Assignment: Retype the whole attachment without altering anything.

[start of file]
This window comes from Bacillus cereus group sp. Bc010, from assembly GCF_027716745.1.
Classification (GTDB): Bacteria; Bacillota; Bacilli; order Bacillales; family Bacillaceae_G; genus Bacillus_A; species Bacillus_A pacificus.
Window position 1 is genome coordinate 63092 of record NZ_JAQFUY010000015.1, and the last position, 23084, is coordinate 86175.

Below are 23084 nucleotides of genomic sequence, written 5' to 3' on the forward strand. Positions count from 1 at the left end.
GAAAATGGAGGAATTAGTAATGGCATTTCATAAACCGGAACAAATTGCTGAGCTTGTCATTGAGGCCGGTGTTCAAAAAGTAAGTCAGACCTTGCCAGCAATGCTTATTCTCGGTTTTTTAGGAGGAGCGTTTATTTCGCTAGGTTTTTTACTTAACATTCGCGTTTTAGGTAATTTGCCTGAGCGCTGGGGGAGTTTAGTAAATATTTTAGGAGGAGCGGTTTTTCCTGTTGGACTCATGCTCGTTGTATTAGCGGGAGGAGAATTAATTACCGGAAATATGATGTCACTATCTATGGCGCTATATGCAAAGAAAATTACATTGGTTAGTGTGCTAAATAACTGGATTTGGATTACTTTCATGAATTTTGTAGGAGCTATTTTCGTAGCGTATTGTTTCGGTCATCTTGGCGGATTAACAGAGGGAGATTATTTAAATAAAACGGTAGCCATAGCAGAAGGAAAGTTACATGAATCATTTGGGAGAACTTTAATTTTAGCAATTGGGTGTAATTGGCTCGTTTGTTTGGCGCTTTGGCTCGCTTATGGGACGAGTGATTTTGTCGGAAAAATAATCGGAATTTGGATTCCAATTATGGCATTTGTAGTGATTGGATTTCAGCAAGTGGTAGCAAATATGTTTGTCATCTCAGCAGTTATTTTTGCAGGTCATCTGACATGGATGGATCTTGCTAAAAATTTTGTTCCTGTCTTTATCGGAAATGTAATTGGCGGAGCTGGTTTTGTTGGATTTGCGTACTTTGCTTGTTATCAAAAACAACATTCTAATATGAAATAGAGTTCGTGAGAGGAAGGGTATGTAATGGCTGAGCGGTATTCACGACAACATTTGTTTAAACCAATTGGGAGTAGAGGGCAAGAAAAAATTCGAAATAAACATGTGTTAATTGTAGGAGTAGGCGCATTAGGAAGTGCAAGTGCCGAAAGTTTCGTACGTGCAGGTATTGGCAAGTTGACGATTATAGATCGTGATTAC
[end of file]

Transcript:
This window comes from Bacillus cereus group sp. Bc010, from assembly GCF_027716745.1.
Classification (GTDB): Bacteria; Bacillota; Bacilli; order Bacillales; family Bacillaceae_G; genus Bacillus_A; species Bacillus_A pacificus.
Window position 1 is genome coordinate 63092 of record NZ_JAQFUY010000015.1, and the last position, 23084, is coordinate 86175.

Below are 23084 nucleotides of genomic sequence, written 5' to 3' on the forward strand. Positions count from 1 at the left end.
GAAAATGGAGGAATTAGTAATGGCATTTCATAAACCGGAACAAATTGCTGAGCTTGTCATTGAGGCCGGTGTTCAAAAAGTAAGTCAGACCTTGCCAGCAATGCTTATTCTCGGTTTTTTAGGAGGAGCGTTTATTTCGCTAGGTTTTTTACTTAACATTCGCGTTTTAGGTAATTTGCCTGAGCGCTGGGGGAGTTTAGTAAATATTTTAGGAGGAGCGGTTTTTCCTGTTGGACTCATGCTCGTTGTATTAGCGGGAGGAGAATTAATTACCGGAAATATGATGTCACTATCTATGGCGCTATATGCAAAGAAAATTACATTGGTTAGTGTGCTAAATAACTGGATTTGGATTACTTTCATGAATTTTGTAGGAGCTATTTTCGTAGCGTATTGTTTCGGTCATCTTGGCGGATTAACAGAGGGAGATTATTTAAATAAAACGGTAGCCATAGCAGAAGGAAAGTTACATGAATCATTTGGGAGAACTTTAATTTTAGCAATTGGGTGTAATTGGCTCGTTTGTTTGGCGCTTTGGCTCGCTTATGGGACGAGTGATTTTGTCGGAAAAATAATCGGAATTTGGATTCCAATTATGGCATTTGTAGTGATTGGATTTCAGCAAGTGGTAGCAAATATGTTTGTCATCTCAGCAGTTATTTTTGCAGGTCATCTGACATGGATGGATCTTGCTAAAAATTTTGTTCCTGTCTTTATCGGAAATGTAATTGGCGGAGCTGGTTTTGTTGGATTTGCGTACTTTGCTTGTTATCAAAAACAACATTCTAATATGAAATAGAGTTCGTGAGAGGAAGGGTATGTAATGGCTGAGCGGTATTCACGACAACATTTGTTTAAACCAATTGGGAGTAGAGGGCAAGAAAAAATTCGAAATAAACATGTGTTAATTGTAGGAGTAGGCGCATTAGGAAGTGCAAGTGCCGAAAGTTTCGTACGTGCAGGTATTGGCAAGTTGACGATTATAGATCGTGATTAC